IATA forecasts record profit of $35.6B this year for the airline industry, a downward revision from a prior prediction of $39.4B.
A profit margin of 5.1% is anticipated for airlines in 2016.
Looking ahead, IATA warns on the impact of higher oil prices next year. Jet fuel prices are expected to increase to $64.90/bbl from $52.10/bbl this year. Traffic is seen slowing to 5.1% growth and load factor is seen slipping below 80%.
IATA says the strongest region next year will be North America with net post-tax profits of $18.1B.
Wolfe Research analyst Hunter Keay isn't worried that higher oil prices in the future will be a negative for airline companies.
He thinks the impact of capacity discipline is more important than the bottom line of a lower fuel spend. Keay's analysis is below.
"Multiples drive about 70 percent of the movement in stock prices. And multiples are dictated by the perception of pricing power, and pricing power is dictated by capacity control. Excess capacity drives pricing down... It’s not about profits, it’s about how they make the profits, about pricing power. Capacity discipline and fundamental behaviors are far more important than the amount of money they earn."
Oil prices are up 0.7% on the day, but have dropped sharply over the last month.
Don't count out airline stocks as growth stocks just yet. A forecast from the IATA calls for a doubling of the number of global passengers to 7.2B by 2035.
The CAGR (compound average growth rate) on the outlook works out to 3.7%, with steady growth across regions (China +4.7% CAGR, North America +2.8%, Europe +2.5%, Latin America +3.8%, Middle East +4.8%, Africa +5.1%).
Global demand for air travel may be "shifting down a gear," according to global aviation group IATA, which signaled a cautious outlook for passenger traffic after growth in April rose just 4.6% on year - the lowest pace since January 2015.
While some of the slowdown could be attributed to the Brussels terror attacks, there are still signs that underlying traffic growth could be decelerating, Director General Tony Tyler said. "The stimulus from lower oil prices appears to be tapering off. And the global economic situation is subdued."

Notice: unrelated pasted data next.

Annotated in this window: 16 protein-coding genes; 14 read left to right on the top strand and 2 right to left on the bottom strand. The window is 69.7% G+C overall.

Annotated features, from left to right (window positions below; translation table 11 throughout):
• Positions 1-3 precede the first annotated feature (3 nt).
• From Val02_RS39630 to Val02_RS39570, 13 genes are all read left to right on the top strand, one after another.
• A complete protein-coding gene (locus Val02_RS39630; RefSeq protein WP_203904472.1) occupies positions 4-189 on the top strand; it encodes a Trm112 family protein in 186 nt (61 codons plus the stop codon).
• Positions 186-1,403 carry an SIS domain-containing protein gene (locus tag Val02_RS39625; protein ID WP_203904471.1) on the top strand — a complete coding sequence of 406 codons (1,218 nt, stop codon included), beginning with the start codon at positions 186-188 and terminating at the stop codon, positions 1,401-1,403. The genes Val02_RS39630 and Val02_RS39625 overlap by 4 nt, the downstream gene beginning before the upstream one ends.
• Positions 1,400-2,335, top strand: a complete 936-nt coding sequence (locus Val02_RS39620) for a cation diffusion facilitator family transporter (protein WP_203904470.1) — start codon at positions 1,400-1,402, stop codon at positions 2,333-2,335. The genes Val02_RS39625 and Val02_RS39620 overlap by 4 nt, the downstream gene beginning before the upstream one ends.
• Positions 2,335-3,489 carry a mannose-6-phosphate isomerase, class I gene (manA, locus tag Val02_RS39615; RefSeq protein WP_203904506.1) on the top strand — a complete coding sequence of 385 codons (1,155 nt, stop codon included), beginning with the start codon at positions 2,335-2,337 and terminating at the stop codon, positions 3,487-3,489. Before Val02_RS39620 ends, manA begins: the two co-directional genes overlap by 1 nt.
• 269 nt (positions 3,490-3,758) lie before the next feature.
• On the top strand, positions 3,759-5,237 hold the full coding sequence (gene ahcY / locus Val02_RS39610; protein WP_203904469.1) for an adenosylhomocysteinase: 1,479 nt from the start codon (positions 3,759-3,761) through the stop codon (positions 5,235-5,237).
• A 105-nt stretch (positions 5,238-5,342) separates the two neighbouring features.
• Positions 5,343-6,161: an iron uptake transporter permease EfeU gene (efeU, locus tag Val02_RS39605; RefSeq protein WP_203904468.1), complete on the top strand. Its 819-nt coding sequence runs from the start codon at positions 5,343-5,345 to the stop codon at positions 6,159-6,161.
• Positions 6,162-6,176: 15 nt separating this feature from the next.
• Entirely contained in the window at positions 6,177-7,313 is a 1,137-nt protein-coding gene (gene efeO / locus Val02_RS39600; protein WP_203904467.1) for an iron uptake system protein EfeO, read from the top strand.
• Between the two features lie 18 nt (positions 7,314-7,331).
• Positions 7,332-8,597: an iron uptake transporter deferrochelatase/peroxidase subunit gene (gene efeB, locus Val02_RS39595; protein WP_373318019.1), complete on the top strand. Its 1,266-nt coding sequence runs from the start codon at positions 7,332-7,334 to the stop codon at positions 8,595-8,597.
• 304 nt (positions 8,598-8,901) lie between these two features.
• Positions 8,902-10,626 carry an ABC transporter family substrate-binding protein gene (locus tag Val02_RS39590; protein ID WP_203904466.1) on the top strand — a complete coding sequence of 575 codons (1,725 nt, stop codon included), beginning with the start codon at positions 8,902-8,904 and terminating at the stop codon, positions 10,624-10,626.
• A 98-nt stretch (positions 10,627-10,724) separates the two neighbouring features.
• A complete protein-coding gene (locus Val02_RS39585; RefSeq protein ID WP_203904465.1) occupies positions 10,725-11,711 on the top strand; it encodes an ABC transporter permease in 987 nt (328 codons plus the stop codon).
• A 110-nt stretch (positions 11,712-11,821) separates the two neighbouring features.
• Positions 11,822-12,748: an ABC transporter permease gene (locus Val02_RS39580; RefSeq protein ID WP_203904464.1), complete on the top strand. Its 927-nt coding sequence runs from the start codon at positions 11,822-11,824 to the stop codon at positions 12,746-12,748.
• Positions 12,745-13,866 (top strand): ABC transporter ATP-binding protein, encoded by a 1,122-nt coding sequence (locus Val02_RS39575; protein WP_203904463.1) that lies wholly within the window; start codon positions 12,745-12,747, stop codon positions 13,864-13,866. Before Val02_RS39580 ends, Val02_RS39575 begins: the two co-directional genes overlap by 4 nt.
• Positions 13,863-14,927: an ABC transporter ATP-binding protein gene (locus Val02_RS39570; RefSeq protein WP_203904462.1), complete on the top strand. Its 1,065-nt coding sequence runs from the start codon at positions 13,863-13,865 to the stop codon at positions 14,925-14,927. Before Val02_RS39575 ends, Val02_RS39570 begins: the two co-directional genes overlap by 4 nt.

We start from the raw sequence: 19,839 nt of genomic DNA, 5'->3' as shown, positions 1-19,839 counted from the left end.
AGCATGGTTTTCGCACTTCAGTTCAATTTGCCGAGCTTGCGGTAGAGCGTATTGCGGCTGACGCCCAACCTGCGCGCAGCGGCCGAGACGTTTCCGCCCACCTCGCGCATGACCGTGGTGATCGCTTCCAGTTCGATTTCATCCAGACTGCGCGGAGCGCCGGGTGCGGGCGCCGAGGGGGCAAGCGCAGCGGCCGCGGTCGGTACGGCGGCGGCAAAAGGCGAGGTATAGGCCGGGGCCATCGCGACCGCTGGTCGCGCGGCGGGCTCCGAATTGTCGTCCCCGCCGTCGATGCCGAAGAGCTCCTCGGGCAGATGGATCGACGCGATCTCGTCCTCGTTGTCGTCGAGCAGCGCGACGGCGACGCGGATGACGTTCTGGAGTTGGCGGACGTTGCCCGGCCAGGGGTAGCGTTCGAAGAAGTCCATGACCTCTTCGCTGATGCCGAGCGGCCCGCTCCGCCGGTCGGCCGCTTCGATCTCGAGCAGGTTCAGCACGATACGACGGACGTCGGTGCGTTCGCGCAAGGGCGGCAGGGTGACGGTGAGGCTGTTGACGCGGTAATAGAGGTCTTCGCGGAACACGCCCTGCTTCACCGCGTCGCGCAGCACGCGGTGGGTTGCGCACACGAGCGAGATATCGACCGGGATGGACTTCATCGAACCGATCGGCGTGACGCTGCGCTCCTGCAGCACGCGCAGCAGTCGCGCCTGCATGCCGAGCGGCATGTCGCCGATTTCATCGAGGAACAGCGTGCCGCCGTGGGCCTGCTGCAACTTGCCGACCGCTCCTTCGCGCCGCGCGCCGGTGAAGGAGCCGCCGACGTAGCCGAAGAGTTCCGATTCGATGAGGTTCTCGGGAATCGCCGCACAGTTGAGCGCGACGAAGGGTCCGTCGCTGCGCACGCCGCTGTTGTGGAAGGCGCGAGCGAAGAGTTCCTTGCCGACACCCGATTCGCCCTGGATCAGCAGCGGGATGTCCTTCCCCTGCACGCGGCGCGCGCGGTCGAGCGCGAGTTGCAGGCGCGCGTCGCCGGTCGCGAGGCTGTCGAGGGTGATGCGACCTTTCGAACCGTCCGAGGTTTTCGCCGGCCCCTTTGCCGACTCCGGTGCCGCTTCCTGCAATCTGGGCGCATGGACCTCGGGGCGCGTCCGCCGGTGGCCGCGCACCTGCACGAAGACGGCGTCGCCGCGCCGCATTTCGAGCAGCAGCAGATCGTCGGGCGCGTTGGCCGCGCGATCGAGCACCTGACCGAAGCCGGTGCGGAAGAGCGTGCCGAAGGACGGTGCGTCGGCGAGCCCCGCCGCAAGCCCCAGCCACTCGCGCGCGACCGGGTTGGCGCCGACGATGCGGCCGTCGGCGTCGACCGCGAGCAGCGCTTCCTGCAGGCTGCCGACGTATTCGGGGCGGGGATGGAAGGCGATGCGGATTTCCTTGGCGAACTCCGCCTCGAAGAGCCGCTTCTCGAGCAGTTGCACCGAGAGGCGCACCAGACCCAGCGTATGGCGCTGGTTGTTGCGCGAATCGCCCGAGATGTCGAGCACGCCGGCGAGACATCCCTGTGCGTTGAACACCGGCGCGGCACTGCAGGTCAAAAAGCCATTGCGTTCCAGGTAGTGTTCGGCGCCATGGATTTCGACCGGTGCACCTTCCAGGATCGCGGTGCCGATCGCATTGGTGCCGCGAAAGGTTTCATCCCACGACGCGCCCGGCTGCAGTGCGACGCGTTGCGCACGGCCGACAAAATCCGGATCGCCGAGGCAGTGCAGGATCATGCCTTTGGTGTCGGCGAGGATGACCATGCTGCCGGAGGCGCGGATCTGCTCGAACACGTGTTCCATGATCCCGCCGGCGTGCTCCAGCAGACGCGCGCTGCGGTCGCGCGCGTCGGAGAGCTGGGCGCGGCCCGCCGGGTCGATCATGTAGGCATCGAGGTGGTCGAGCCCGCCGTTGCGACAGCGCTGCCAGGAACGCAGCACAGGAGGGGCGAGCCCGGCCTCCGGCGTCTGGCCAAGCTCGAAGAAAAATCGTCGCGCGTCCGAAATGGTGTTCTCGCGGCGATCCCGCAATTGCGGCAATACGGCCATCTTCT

Aer Lingus (OTC:AIRXY) said it's using Dublin as a gateway to connect the U.S. and Europe.
Ryanair's (NASDAQ:RYAAY) aggressive pricing is identified as a major factor in Europe that's unlikely to reverse anytime soon.
A major theme has been industry consolidation with several execs pointing to more M&A opportunities in Europe and Asia. Foreign ownership of U.S. airlines is seen as opening up in the future, with today's joint ventures called a "precursor" to that evolution.
The net profit forecast for 2015 is revised upward to $33B from $29.3B. A net profit margin of 4.6% is expected.
The outlook for 2016 from IATA is for total profits of $36.3B and a net profit margin of 5.1%.
2016 profit forecast by region: North America $19.2B, Europe $8.5B, Asia-Pacific $6.6B, Middle East $1.4B, Latin America $400M, Africa -$100M.
Strong passenger demand and lower oil prices are two drivers of the profit growth, although profit is impacted significantly in many markets due to the high level of the U.S. dollar, notes the industry-watching group.
Citing "increased terrorist threats" from militant groups in various regions of the world, the U.S. State Department has issued a global travel alert ahead of a busy Thanksgiving week.
The department did not advise people against travel but said U.S. citizens should be vigilant, especially in crowded places.
The announcement comes as Brussels remains on lockdown for a fourth day and follows the discovery of an explosive belt near Paris and the mobile phone of a fugitive believed to have taken part in the Nov. 13 attacks.
IATA reports total revenue passenger kilometers increased 8.2% Y/Y in July.
The mark is an acceleration from the 5.5% growth seen in June. The timing of Ramadan impacted results.
International traffic was up 8.6% with broad gains across geographic divisions. Asia-Pacific RPKs were up 8.5% to top the capacity growth in the region. Load factors also increased in Europe and North America during the month.
Despite the strong read from IATA for July, the forecast for the fall is shakier. "Following a strong summer the outlook heading into autumn is unsettled to say the least," warns the industry watcher.
U.S. airlines expect to carry a record 222M passengers this summer, up 4.5% from last year, Airlines for America says.
The companies are increasing seating 4.6% to cope with the demand, which the trade group says is being boosted by improved employment and consumer sentiment.
Around 31M customers are set fly abroad on U.S. airlines in what would be another record.
In Q1, 10 listed U.S. passenger airlines grew net profit 1.1% to $3.1B, helped by a 3.1% increase in revenues as the number of travelers rose 3.9%. A sharp drop in fuel prices also contributed to the higher profits, although this was offset by a 10.5% growth in wages and benefits.